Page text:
Apple spills some of its secrets in new privacy white papers


Apple exec turned up at CES to talk about the importance of privacy
Apple takes privacy pretty darn seriously.
Photo: Apple

Apple has updated its privacy pages for the fourth year running, continuing to emphasize its focus on user privacy.

For the first time, Apple has also released white papers on Safari, Photos, Location Services, and Sign In With Apple.

The updated privacy pages include details about the privacy and security features found in iOS 13 and macOS Catalina. Since Apple doesn’t publish the code for its OS or software, this information is the best way for people to understand the functionality of these systems.

The white papers make mention of Apple’s increased focus on tools like machine learning. This AI field is one that Apple has placed increased emphasis on in recent years. For example, in the paper on Sign In With Apple, it notes how machine learning algorithms distinguish “ordinary, everyday behavior such as moving from place to place, sending messages, receiving emails, or taking photos.” These actions are given a numerical score, which can help determine whether the creator of an account is legitimate. This is similar to the way that AI spam filters work for email.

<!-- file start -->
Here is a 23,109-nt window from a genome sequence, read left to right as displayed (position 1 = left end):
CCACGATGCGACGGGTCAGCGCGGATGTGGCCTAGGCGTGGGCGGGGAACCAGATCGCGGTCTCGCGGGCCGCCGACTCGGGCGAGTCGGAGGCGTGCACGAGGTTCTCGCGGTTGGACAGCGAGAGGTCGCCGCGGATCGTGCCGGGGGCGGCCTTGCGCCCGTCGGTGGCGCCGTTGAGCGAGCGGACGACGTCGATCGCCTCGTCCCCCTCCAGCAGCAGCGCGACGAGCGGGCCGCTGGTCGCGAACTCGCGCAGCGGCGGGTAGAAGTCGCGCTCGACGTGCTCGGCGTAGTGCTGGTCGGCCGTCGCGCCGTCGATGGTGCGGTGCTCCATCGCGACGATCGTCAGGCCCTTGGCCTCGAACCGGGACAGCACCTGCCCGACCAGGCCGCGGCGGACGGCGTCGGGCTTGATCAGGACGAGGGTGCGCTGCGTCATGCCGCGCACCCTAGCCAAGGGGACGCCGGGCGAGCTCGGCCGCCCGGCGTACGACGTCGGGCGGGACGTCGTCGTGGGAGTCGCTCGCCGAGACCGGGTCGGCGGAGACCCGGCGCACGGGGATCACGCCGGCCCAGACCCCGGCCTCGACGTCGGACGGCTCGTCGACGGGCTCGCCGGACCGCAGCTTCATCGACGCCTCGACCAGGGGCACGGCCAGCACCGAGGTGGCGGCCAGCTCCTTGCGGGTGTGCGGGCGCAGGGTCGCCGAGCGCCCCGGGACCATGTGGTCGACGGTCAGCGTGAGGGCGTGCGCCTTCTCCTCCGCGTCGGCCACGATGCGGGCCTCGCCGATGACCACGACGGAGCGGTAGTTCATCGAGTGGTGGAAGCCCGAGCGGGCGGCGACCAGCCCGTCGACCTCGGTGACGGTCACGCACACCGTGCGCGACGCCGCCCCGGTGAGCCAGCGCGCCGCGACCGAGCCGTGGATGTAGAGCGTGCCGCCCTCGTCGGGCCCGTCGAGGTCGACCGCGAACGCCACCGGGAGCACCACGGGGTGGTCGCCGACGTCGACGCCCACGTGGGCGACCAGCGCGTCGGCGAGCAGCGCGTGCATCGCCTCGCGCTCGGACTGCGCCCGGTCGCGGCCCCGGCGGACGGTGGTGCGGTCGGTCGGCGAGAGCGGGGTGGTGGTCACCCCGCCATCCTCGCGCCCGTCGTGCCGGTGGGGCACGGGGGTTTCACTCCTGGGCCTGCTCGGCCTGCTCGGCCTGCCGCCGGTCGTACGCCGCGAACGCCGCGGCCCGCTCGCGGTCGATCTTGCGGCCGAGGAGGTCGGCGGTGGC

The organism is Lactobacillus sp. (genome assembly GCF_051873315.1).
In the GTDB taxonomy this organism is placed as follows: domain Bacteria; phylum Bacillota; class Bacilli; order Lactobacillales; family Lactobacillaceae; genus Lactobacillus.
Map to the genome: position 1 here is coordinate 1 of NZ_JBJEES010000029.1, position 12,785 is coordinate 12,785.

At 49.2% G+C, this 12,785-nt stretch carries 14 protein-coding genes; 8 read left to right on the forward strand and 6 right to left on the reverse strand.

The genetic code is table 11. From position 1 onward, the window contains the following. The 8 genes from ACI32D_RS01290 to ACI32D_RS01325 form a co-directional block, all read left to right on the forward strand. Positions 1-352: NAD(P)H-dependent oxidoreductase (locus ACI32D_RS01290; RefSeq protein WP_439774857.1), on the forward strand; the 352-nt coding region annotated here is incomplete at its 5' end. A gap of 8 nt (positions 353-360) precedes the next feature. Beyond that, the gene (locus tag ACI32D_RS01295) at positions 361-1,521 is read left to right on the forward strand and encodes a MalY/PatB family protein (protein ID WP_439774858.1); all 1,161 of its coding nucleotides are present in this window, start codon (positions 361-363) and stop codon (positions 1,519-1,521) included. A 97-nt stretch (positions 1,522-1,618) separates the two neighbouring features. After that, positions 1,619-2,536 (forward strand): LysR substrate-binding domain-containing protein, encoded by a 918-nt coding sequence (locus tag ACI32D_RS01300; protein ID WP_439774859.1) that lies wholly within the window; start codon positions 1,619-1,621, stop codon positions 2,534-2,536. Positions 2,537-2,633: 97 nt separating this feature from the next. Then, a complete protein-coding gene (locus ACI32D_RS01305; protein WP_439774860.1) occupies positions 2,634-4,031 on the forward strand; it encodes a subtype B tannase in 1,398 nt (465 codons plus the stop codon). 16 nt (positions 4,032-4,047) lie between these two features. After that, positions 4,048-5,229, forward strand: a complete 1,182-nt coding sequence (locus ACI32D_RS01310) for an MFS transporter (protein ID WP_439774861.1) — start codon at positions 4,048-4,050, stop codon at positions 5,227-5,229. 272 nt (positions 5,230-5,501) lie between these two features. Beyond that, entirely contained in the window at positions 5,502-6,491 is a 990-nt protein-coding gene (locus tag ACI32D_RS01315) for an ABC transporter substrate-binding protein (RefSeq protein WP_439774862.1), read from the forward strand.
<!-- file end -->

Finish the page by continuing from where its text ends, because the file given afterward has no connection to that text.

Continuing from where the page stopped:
Apple’s focus on privacy

Apple’s focus on privacy is one that existed under Steve Jobs. However, it has become a more public focus of Apple’s under Tim Cook’s leadership. That’s largely because developments such as large scale hacks and massive data mining has become more widespread.

Tim Cook has publicly expressed admiration for schemes like Europe’s GDPR guidelines. Maintaining users’ privacy even caused Apple to go to war (not literally) with the FBI over their request that Apple create a backdoor to let them access iPhones.

Last year, Apple introduced a new page that lets users download all the data Apple has on them. The company has claimed that its privacy pages are the most visited part of its website.

You can check out Apple’s newly updated privacy pages here.

Via: TechCrunch